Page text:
The 2018 midterm election cycle has been the most expensive in history, with candidates spending over $4.7 billion. This has led to a flood of campaign ads on TV and online, some of them good, many bad, and others just plain ugly. While campaign ads may not single-handedly tip an election, they can bring attention to candidates who might not have been noticed otherwise.
Campaign Ads from First-Time Female Candidates:
Women running for office for the first time have captured the most attention in this campaign cycle. These women, often from non-traditional backgrounds, are breaking through because they come across as authentic and as normal human beings. The ads from these female candidates highlight their struggles and the obstacles they have overcome to get to where they are today.
Campaign Ad Duds:
There have been many campaign ad duds in the 2018 cycle, particularly from candidates trying their hand at comedic relief. These ads often fall flat and fail to resonate with voters. Inauthenticity is a major turn-off for voters, and candidates on both sides have had to walk back their rhetoric after taking it too far in their ads.
Calibrating Messaging for 2020:
The lessons learned from the 2018 campaign ad gaffes will help both parties shape their messaging for the 2020 election cycle. They will need to figure out how much they can be like Trump, how much they can go against him, and how aggressive they can be without going too far.
Campaign ads can be powerful tools in the hands of skilled campaigners. They can capture attention, inspire, and bring much-needed attention to candidates who might otherwise be overlooked. However, inauthenticity and over-the-top rhetoric can turn voters off and backfire. As we move forward into the 2020 election cycle, both parties will need to calibrate their messaging carefully to strike the right balance.
The BEST Campaign Ads From The 2022 Midterms
Campaign season is in full swing, and with it comes a barrage of political ads. From marijuana legalization to climate change to racial justice, candidates are using a variety of tactics to grab voters' attention and sway their opinions. Some ads are filled with catchy slogans and clever wordplay, while others take a more serious tone. But what do these ads really say about the candidates and the issues they're championing?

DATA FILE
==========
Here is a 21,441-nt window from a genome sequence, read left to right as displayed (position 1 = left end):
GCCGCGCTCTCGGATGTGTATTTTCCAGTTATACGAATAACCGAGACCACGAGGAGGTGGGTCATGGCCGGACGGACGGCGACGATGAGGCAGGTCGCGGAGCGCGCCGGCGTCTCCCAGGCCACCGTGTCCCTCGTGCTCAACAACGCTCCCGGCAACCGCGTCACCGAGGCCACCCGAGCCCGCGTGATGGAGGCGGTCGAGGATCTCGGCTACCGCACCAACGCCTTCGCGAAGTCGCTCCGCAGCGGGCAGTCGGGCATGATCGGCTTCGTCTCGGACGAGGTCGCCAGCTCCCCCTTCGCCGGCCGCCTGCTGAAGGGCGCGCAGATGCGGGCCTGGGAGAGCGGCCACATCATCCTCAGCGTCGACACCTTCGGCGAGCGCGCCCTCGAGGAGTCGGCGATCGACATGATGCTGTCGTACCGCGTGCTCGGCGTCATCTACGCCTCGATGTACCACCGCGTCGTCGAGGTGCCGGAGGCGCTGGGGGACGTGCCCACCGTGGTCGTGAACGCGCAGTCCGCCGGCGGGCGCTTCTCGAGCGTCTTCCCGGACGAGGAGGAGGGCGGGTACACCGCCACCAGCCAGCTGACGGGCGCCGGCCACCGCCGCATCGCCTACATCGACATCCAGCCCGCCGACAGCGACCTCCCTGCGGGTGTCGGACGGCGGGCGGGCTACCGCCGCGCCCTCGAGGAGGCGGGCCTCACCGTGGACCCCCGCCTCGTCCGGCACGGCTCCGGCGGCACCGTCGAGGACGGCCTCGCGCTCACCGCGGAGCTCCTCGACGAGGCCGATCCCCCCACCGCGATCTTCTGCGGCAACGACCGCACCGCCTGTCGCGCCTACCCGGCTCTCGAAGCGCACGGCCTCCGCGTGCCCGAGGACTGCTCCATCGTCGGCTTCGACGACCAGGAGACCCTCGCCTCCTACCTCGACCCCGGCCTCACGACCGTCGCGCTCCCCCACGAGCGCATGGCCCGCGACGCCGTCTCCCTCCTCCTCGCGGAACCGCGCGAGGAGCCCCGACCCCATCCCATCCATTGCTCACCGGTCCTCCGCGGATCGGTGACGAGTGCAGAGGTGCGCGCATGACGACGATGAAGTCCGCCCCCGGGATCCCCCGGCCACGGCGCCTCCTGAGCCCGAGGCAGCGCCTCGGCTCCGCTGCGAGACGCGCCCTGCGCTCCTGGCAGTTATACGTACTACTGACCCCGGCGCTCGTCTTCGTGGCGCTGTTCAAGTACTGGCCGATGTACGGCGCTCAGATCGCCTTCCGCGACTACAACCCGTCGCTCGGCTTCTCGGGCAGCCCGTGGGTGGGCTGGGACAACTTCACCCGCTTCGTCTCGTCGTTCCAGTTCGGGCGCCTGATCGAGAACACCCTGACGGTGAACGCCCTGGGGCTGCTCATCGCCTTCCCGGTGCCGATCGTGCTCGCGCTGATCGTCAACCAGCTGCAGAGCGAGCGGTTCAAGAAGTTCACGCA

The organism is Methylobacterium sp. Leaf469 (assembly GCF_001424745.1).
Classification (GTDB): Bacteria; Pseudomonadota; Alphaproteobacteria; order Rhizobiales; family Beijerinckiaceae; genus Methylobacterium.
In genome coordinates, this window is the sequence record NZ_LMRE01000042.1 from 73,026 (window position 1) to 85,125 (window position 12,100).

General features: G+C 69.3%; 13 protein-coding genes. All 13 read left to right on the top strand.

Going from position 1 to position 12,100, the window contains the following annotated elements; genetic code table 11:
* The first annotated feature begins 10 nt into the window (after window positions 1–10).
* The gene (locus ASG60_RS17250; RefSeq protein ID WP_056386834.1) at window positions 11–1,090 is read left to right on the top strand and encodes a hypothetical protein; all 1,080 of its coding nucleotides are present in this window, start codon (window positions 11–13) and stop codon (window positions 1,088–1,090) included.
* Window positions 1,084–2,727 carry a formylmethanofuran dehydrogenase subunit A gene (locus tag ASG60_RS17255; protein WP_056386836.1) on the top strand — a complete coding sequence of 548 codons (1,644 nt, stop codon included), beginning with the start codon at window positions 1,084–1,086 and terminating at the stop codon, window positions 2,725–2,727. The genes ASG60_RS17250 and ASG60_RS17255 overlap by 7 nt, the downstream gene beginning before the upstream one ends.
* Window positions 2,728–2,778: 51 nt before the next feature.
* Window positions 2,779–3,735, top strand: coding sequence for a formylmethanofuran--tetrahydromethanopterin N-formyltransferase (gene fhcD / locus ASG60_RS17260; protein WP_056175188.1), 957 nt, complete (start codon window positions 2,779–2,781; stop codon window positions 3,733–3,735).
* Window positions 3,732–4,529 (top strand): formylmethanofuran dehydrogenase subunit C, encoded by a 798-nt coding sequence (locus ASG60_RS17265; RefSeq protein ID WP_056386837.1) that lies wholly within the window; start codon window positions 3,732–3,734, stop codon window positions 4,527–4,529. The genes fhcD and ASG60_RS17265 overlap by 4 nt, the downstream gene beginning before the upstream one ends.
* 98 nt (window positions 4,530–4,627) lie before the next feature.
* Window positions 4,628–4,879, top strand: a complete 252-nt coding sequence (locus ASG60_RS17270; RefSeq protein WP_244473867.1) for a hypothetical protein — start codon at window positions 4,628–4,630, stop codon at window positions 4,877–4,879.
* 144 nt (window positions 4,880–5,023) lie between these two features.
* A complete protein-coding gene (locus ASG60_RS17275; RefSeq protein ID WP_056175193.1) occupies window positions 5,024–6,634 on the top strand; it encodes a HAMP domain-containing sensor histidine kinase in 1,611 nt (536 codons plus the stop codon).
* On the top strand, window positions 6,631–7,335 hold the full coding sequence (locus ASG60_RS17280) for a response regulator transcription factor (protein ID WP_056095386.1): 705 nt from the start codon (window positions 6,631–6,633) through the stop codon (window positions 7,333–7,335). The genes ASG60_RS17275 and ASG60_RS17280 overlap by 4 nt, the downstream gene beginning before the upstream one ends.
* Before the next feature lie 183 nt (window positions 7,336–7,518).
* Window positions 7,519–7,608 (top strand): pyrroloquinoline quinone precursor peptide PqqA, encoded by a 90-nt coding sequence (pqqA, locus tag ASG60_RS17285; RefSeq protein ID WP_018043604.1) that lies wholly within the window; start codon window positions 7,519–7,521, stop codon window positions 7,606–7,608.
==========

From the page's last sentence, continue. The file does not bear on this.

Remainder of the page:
- Marijuana legalization: Many ads focus on the issue of marijuana legalization, highlighting the fact that a disproportionate number of people are arrested for possession of small amounts of pot. These ads argue that enforcing marijuana laws wastes billions of dollars and unfairly targets marginalized communities.
- Racial justice: Some candidates are addressing the ongoing legacy of slavery and racism in America, calling for the removal of Confederate monuments and the dismantling of gerrymandered voting districts. These ads argue that systemic racism is still a major problem in the United States and that it's time to take action to address it.
- Climate change: With more frequent and severe storms affecting communities across the country, some candidates are calling for action on climate change. These ads argue that we need to take bold steps to reduce our carbon footprint and protect vulnerable communities from the effects of climate change.
- Women's rights: Ads focusing on women's rights often highlight the issue of abortion, with some candidates calling for more access to reproductive healthcare and others pushing for more restrictions on abortion. These ads can be emotional and personal, with candidates sharing their own experiences and struggles.
- Healthcare: Healthcare is another major issue in many political campaigns, with ads focusing on everything from access to affordable care to the role of healthcare workers in our society. These ads often feature healthcare professionals and patients sharing their stories and calling for change.
Political ads are a ubiquitous part of campaign season, and candidates use a variety of tactics to grab voters' attention and sway their opinions. From catchy slogans to emotional personal stories, these ads offer a glimpse into the candidates' values and priorities. Whether addressing issues of racial justice, climate change, or women's rights, these ads reflect the concerns and aspirations of voters across the country.